This year’s RSA Design Awards’ entries include a campaign to reduce food waste to an app to make budgeting easier for young people.
The Royal Society of Arts (RSA) Design Awards is the world’s longest-running student competition – with that, as you might imagine, comes high standards and bucket loads of prestige. Plus, 906 entries to sort through.
Challenging emerging student designers to tackle real-world social, environmental and economic issues through design thinking and skills is bound to throw up fascinating, new ideas. But we weren’t prepared for quite how cool, playful and clever this crop of innovations are.
Here, we’ve rounded up our favourite winners, which responded to 12 different (very tricky) briefs that cover the whole range of current problems that have primarily stumped the rest of the world, from overpopulation to a lack of resources.
RSA Design Award winners: A Brighter Future
Shown above, graphic designer Patrick Horan’s response to the Moving Pictures category brief to create an animation to accompany one of the two selected audio files (explaining why Patrick sounds surprisingly womanly on the video; it’s not him, but education campaigner Debra Kidd).
Using various styles of animation – from hand-drawn animation to stop-motion – Patrick’ uses a naïve, childlike style for emotional impact and to underline that feeling of hope.
RSA Design Award winners: Makers Blocks
The Making it Inclusive brief is simple: design a way to enable more people to enjoy the benefits of making. Industrial Design Technology student Sam Hemming’s innovative, challenging play experience for children transports physical toy creations into the virtual world – allowing parents to interact with their children through making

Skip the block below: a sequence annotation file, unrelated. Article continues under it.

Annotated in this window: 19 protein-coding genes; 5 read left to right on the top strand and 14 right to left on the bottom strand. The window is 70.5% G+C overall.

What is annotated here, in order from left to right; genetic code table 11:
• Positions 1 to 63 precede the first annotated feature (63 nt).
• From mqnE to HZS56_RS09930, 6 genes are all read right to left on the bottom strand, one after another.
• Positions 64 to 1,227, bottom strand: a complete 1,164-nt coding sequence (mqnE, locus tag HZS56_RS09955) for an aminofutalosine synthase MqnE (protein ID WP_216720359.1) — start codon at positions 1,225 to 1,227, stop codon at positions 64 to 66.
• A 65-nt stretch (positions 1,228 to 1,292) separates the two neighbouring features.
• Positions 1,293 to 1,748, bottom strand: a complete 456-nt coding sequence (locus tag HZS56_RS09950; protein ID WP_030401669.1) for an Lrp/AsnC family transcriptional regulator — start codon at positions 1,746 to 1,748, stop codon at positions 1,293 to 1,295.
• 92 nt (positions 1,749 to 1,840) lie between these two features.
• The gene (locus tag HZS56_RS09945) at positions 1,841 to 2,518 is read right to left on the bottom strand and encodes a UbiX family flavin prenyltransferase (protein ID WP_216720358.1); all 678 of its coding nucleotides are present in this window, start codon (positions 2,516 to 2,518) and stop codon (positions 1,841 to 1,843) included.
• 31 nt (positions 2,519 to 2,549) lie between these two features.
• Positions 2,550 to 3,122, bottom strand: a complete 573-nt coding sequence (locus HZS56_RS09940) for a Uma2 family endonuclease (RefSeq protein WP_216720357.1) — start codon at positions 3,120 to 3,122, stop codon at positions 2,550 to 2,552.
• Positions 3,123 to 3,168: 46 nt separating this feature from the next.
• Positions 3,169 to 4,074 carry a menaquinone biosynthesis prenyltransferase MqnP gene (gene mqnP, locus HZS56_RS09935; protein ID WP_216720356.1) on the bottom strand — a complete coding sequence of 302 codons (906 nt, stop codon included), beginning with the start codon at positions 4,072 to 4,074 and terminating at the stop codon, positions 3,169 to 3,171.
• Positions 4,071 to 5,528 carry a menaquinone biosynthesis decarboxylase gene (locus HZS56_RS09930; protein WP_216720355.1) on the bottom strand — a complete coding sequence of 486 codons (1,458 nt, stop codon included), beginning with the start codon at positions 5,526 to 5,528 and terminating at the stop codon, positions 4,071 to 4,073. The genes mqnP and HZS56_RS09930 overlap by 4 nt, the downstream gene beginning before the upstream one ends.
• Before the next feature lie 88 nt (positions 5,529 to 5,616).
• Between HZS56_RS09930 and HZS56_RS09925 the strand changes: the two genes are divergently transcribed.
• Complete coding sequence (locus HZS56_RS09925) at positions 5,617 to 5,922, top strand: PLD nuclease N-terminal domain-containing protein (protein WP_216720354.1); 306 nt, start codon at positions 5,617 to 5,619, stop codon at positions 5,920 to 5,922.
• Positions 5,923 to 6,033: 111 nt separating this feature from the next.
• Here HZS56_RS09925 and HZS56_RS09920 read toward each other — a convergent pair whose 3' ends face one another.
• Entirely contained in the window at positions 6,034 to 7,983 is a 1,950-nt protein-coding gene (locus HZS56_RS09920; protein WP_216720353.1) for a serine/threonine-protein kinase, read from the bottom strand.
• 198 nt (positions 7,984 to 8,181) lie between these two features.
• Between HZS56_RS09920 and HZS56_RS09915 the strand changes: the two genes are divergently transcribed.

RSA Design Award winners: Medical Symbols Kit
Africapack’s brief asks students to improve the way medicines are protected, dispensed, distributed and/or taken in to Sub-Saharan Africa. Johnathan Stannard’s medical symbol languages kit includes poster, stickers and instruction sheets to help people in areas with low-literacy to understand when, how and how much medicine to take. It is wonderfully simple.
RSA Design Award winners: M
To improve the way for young people to improve their financial capability and manage their money better for the Mind Your Money brief, Jan Rosicky created M, a wearable gadget and app that tracks expenses and sorts them into spending categories – remarkably, without the user having to input the data.
RSA Design Award winners: It’s great to hydrate
Waste Not, Want not has never been something humans are particularly good at; we need some encouragement to reduce food waste. Thankfully, Poppy Crow has created It’s great to hydrate, a three-step behavious change campaign and practice aiming to inform the public about how hydrating vegetables can help them keep for longer and will encourage waste reduction in the process.